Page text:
• If no discovery was filed with the complaint, then the non-filing spouse has 30 days in which to answer the complaint. If discover was filed with the complaint, then the non-filing spouse will have 45 days in which to answer the complaint.
    • Temporary hearings may be required.
    • Each party conducts discovery.
      • Discovery consists of such items as interrogatories, request for production, and depositions. Interrogatories and request for production are a fancy way of saying that the attorney sends your spouse written questions and requests documents. Depositions are where a party is questioned under oath at one of the attorneys office and that testimony is taken down by a court reporter. This testimony may be used at trial.
    • The parties must attend a transparenting class.
    • The case is set for trial.
    • Some courts order mediation if the case is not disposed of within a certain time. The parties can agree on a mediator or if the parties can't agree on the mediator, the court can appoint someone. Of course, the parties have to pay for the mediation. If the parties reach a fair and equitable agreement, then all the necessary paperwork if filed with the court and settled.
      • At trial both sides presences their evidence.
        • Evidence can be in the form of testimony, documents, photographs, recordings or other things. Testimony is where a person is placed on the witness stand and put under oath. Then each side will the person ask questions which he or she has to answer.
      • The judge issues a ruling after trial (i.e. judgment of divorce).
        • At trial the judge hears the evidence and makes a ruling based upon the evidence submitted. In other words, the judge issues a judgment of divorce in your case and orders a dissolution of the marriage. If your case is tried, the judge makes the final decisions as to the division of assets, custody, child support, visitation and alimony. In other words, if the parties don't settle their differences the judge makes all the decisions and the judge may reach a solution that neither one of the parties are happy with.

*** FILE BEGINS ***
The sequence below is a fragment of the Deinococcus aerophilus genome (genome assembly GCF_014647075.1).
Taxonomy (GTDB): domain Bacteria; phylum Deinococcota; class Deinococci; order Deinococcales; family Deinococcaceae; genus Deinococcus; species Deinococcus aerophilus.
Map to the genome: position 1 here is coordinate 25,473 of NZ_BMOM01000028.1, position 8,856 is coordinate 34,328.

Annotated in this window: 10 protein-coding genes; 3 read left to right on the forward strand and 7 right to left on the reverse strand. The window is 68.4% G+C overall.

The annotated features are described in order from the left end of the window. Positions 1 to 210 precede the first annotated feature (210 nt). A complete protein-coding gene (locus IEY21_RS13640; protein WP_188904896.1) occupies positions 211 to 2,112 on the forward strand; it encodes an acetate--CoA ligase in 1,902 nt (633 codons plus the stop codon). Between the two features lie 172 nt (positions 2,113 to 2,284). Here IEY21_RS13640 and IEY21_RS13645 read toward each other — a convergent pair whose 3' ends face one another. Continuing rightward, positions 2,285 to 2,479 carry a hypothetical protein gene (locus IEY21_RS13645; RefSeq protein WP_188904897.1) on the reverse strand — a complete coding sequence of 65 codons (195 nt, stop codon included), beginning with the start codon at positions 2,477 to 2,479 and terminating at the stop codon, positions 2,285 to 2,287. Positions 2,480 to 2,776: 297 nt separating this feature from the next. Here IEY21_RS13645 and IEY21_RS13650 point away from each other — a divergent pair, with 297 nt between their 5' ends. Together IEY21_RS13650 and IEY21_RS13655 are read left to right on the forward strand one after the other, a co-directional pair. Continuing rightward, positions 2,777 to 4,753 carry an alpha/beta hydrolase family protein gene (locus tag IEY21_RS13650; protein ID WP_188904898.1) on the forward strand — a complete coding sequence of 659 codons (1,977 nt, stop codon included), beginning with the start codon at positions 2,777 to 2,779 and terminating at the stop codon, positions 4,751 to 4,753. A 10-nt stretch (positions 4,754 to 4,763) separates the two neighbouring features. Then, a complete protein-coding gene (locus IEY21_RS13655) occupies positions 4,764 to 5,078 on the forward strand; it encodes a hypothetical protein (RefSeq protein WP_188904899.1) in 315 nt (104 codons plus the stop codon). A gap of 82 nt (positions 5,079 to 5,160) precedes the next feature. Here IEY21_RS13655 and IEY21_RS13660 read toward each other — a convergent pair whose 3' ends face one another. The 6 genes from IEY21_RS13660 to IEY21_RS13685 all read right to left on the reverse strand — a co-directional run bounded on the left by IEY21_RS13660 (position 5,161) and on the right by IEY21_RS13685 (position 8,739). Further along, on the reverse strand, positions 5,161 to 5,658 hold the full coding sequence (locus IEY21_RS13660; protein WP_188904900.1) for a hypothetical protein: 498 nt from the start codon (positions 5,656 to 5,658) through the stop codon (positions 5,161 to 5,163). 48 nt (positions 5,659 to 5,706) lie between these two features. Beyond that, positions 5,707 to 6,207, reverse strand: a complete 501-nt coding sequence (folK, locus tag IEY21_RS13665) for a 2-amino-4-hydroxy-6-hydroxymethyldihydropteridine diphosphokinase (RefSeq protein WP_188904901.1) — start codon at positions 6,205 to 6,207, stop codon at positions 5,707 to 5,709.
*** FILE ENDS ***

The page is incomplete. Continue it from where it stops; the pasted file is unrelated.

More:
How long does it take?

A contested divorce is more complex and requires more work than an uncontested divorce. Interrogatories have to be answered from both sides. Documents have be produced to both parties. Sometimes depositions have to be taken. The parties may even engage a mediator before the trial of their case. Consequently, the contested divorce process takes anywhere from six months to a year to get to trial and for the judge to issue a a judgment of divorce. Based on the facts and circumstances of your particular case, your divorce may even take longer than a year.

How much does it cost?

Divorce attorneys in Mobile Alabama typically charge anywhere from $2,000 to $5,000 to to get started on a contested divorce. That is why always tell my potential clients that it always pays to try to get your divorce settled through the uncontested process.

How can I get started?

  • You can contact me via the contact page, fill out the divorce intake form or call the firm. If no one answers, leave a message and your call will be returned as soon as possible.
  • You do not even have to make an appointment to come into the office to get your divorce started.
  • You can get your divorce started via a phone consultation and credit card payment.
  • Once the divorce paperwork has been completed, it can be e-mailed to you.
  • If the paperwork is acceptable, you can make an appointment to come into my office and sign the paperwork.
  • The paperwork is then filed with the court.

When You Need a Contested Divorce

If you need a divorce, learn why you should hire an Alabama lawyer to represent you. I understand that sometimes problems don't occur nine to five. Consequently, a lawyer is available on a limited basis to take your calls on the weekend and after hours. Please call the firm and leave a message and lawyer will call you back as soon as possible.

Monk Law Firm
1111 E I-65 Svc Rd. South #112
Mobile, Alabama 36606
Phone: 251-650-4591
Fax: 866-299-1384